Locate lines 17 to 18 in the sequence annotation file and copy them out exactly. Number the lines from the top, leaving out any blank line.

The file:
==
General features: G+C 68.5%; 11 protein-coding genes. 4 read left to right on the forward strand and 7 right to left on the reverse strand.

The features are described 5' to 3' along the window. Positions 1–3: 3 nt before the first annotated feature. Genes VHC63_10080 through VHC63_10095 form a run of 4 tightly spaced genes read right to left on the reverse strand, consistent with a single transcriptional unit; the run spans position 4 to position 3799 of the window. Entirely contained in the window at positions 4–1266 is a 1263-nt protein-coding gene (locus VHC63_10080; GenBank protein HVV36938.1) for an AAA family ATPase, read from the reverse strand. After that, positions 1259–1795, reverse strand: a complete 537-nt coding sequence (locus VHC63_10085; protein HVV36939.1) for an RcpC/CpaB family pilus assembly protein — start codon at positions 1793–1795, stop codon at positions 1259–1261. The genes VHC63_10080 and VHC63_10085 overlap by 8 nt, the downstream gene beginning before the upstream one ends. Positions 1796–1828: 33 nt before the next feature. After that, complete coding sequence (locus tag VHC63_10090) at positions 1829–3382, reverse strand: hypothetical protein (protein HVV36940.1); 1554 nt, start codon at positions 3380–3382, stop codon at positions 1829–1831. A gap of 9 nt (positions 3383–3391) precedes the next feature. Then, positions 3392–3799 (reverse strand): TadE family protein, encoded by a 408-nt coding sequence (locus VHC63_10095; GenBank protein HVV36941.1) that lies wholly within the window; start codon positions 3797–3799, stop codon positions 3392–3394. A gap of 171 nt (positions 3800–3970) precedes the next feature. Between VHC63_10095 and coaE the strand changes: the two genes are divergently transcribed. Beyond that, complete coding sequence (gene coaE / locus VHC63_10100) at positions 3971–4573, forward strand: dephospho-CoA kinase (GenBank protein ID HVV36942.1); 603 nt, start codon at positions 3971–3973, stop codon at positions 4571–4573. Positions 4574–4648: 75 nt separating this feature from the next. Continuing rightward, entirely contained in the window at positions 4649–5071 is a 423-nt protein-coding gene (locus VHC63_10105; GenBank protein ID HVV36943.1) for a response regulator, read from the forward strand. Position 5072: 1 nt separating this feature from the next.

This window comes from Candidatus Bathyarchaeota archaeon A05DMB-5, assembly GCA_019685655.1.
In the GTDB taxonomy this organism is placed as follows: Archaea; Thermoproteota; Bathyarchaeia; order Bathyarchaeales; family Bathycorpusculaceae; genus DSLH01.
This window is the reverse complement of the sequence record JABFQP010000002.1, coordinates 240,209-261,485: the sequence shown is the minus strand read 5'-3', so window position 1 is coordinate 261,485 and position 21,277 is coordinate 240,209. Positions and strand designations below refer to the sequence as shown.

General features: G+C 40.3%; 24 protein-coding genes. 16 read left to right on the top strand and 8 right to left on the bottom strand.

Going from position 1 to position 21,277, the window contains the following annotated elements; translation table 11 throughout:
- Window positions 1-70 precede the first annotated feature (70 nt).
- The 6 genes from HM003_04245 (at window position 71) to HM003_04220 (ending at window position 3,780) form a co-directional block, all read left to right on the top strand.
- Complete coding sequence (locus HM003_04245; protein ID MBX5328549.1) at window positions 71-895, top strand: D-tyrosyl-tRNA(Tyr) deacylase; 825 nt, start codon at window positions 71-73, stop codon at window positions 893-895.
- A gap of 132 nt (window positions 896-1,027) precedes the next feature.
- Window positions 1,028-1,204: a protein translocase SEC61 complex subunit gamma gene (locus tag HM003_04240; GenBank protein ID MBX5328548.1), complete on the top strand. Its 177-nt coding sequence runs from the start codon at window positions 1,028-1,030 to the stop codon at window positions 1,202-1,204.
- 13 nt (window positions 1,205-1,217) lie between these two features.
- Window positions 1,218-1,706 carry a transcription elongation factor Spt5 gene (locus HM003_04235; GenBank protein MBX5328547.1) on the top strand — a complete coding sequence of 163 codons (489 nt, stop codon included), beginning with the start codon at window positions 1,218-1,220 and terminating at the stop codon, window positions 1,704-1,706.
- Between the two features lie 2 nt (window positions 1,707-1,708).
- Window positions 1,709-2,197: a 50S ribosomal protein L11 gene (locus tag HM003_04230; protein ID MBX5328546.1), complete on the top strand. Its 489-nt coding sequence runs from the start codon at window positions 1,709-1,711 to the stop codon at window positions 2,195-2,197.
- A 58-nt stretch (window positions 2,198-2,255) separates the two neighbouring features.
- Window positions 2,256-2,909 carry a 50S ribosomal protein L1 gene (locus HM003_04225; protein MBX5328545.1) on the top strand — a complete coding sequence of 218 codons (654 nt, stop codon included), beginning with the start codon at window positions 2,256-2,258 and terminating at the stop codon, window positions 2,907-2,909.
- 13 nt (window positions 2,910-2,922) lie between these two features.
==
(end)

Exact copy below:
- A 58-nt stretch (window positions 2,198-2,255) separates the two neighbouring features.
- Window positions 2,256-2,909 carry a 50S ribosomal protein L1 gene (locus HM003_04225; protein MBX5328545.1) on the top strand — a complete coding sequence of 218 codons (654 nt, stop codon included), beginning with the start codon at window positions 2,256-2,258 and terminating at the stop codon, window positions 2,907-2,909.